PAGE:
Dr. Jayakumar completed a fellowship in transplant hepatology at University of Alberta Hospital and one in non-alcoholic fatty liver disease at University of Virginia School of Medicine in Charlottesville. She did her residencies in both internal medicine and gastroenterology at University of Western Ontario in London, Canada, where she was chief resident. Dr. Jayakumar earned her medical degree from University of Manitoba Faculty of Medicine. She is a fellow of the Royal College of Physicians and Surgeons of Canada (FRCPC) in gastroenterology and internal medicine.
Dr. Jenne is an associate professor in the department of Microbiology, Immunology and Infectious Diseases and the department of Critical Care Medicine at the University of Calgary and is the Canada Research Chair in Imaging Approaches Towards Studying Infections. The Jenne lab uses the technique of intravital microscopy to study the early innate immune and inflammatory responses to viral and bacterial infections. Intravital microscopy allows us to look directly within the blood vessels and tissues of live animals to “see” interactions between immune cells and pathogens in real-time. Current research projects in the lab include using intravital microscopy to characterize the liver immune response to viral and bacterial infection, the impact of fatty liver disease on host immunity, and the interactions between inflammation and coagulation leading to tissue damage in sepsis.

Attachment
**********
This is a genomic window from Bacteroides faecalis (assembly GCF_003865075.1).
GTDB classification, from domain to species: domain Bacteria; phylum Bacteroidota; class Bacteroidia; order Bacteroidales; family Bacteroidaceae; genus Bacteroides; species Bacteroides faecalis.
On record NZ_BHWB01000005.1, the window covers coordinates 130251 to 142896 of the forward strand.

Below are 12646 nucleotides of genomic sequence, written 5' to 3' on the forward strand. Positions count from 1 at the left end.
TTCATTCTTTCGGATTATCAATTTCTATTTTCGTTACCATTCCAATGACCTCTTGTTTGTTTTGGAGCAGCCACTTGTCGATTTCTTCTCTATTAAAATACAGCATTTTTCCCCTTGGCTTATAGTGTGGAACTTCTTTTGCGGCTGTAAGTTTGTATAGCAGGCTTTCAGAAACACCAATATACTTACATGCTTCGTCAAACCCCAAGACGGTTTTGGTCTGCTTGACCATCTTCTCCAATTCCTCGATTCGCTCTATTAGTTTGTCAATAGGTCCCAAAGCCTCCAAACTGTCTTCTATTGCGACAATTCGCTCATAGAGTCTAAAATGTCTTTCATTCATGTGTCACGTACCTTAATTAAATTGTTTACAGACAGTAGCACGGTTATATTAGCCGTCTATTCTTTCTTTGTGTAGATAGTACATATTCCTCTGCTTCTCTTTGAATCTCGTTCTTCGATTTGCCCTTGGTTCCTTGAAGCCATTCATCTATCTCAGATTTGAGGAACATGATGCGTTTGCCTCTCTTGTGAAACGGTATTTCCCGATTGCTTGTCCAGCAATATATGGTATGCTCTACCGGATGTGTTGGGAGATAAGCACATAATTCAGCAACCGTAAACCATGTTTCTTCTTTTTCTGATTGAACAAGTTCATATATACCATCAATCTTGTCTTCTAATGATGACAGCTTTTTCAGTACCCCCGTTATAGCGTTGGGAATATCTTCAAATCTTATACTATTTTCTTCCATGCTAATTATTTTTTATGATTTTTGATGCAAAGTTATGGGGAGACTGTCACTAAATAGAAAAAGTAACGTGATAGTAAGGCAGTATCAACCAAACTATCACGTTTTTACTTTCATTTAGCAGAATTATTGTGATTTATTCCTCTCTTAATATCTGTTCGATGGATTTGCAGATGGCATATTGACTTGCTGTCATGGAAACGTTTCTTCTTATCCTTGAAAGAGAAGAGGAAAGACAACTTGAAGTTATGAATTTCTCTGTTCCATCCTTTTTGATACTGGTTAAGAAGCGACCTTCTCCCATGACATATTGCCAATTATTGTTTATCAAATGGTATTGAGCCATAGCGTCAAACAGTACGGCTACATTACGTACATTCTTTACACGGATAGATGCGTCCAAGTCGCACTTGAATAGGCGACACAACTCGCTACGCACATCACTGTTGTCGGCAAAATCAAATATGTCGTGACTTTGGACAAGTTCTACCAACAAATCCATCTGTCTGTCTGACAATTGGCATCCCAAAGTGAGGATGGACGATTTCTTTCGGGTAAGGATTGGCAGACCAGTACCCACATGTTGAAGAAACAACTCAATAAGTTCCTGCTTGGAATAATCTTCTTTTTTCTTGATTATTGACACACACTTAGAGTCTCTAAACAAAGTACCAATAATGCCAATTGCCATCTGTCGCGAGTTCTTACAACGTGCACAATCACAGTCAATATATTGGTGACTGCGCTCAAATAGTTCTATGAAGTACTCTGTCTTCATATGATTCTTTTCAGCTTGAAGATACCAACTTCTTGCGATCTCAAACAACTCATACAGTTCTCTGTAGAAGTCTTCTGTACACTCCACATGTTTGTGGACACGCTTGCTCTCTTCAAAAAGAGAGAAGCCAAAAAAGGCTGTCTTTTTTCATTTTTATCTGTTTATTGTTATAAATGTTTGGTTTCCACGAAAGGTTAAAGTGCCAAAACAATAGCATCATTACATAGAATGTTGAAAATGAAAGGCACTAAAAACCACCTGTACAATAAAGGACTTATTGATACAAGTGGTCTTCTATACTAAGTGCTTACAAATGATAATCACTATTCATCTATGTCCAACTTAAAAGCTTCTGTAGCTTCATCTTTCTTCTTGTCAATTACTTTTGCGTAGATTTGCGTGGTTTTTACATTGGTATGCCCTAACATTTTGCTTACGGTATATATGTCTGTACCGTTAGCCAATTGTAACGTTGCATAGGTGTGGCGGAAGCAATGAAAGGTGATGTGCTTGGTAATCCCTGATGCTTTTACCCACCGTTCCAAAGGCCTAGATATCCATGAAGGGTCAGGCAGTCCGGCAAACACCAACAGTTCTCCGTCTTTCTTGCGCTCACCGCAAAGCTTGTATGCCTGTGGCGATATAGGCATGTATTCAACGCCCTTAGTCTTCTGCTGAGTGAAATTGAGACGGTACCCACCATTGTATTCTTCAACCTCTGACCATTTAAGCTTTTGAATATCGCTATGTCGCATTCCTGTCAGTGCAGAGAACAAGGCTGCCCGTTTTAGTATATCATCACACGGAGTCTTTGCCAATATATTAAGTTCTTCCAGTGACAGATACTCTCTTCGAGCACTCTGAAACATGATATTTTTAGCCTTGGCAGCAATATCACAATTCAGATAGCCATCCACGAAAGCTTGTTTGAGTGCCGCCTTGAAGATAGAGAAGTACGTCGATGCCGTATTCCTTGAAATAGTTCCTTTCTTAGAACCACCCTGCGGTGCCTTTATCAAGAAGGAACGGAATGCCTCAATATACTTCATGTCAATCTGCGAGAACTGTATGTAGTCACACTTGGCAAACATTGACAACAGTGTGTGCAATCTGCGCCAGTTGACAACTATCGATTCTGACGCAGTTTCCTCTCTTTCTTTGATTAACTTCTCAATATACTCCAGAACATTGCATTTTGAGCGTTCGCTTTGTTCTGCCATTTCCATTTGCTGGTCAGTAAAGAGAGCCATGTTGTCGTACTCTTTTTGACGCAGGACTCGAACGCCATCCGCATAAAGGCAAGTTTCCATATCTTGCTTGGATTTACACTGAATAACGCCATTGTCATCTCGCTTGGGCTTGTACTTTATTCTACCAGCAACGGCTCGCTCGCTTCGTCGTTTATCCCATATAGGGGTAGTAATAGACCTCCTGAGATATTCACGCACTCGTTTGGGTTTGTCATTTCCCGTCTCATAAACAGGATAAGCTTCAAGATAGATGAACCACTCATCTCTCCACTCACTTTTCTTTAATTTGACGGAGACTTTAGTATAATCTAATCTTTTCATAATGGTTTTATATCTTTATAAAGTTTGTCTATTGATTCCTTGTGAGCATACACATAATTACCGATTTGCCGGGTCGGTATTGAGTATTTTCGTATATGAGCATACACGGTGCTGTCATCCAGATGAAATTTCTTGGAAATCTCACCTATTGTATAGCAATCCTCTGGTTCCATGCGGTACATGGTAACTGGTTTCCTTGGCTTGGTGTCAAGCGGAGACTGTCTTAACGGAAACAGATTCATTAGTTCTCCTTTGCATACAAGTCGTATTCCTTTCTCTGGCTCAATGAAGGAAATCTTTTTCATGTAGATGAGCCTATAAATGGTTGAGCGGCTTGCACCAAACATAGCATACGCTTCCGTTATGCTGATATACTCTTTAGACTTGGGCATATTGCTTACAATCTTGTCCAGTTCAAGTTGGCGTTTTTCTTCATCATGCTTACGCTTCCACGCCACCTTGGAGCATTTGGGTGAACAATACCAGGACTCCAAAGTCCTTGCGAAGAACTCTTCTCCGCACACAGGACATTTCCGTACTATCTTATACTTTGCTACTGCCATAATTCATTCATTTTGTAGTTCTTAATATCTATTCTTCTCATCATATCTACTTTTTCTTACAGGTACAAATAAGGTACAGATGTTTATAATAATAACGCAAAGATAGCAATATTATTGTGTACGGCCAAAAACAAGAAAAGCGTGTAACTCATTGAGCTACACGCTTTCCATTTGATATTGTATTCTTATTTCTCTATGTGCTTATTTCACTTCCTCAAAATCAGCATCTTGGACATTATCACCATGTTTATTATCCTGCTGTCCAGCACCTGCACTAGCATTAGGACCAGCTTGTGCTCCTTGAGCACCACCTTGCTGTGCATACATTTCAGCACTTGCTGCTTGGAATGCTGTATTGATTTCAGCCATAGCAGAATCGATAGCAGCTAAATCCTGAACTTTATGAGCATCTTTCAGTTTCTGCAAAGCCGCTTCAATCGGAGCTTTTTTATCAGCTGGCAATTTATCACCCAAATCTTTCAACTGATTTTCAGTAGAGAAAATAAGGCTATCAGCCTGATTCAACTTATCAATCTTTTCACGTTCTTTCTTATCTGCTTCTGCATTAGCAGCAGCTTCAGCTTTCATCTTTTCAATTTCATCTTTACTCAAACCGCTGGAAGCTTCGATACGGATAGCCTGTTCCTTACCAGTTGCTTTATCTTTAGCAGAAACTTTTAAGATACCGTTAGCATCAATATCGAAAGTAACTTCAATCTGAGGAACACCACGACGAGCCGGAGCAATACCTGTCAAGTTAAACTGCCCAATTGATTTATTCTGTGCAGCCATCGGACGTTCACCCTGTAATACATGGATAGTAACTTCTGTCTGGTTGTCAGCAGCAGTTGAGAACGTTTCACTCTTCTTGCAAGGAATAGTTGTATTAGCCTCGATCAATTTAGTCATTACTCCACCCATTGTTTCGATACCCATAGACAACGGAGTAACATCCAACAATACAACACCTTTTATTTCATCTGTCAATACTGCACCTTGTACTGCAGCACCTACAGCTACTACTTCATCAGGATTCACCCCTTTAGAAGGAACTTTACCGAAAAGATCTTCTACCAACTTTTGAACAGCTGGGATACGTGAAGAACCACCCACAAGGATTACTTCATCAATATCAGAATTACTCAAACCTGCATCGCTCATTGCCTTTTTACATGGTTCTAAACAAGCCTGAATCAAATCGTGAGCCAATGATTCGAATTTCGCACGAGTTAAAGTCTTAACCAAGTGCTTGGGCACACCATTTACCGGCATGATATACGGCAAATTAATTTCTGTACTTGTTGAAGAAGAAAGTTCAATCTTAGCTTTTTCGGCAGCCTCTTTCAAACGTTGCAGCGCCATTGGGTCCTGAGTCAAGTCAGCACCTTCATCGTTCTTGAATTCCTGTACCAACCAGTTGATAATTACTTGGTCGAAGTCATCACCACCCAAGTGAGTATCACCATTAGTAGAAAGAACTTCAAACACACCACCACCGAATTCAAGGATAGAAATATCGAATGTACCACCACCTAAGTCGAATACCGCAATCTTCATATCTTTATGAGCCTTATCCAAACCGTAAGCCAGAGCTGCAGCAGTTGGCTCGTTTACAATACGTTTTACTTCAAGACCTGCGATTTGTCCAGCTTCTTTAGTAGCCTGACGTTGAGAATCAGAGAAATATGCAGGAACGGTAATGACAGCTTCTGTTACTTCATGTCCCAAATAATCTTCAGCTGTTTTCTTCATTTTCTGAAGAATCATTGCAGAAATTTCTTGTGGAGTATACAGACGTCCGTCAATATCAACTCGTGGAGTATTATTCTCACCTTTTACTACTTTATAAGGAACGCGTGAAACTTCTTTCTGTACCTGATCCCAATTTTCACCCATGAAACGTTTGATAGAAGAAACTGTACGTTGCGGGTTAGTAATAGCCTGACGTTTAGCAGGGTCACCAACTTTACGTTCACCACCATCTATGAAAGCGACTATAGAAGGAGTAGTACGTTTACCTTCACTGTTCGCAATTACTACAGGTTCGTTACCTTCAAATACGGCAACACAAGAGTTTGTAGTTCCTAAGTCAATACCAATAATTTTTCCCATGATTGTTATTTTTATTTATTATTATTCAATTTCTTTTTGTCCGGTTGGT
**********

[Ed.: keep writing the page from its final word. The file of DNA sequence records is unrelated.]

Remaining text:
In addition, Dr. Jenne is the Scientific Director of the Snyder Translational Lab in Critical Care Medicine, a position that allows him to work directly with Clinicians and Researchers on human clinical studies. The Snyder Translational Lab serves to enable and support clinical research within the University of Calgary and Canada as a whole. By providing technical expertise, basic biochemical assay support, advanced multiplexing of biomarkers, novel assay development the Snyder lab has contributed to the publication of numerous basic science and clinical manuscripts in the past four years and has contributed pilot data for a number of grant applications.
Dr Beverley Kok graduated from Kings College London School of Medicine and trained in Internal Medicine and Gastroenterology in the London Deanery. She underwent training in Advanced Hepatology & Transplant as a fellow at Kings College Hospital, United Kingdom and subsequently on receiving the 2017 CASL/CLF Clinical Fellowship Award, completed a further year of fellowship in Advanced Hepatology and Liver Transplantation at the University of Alberta Hospital.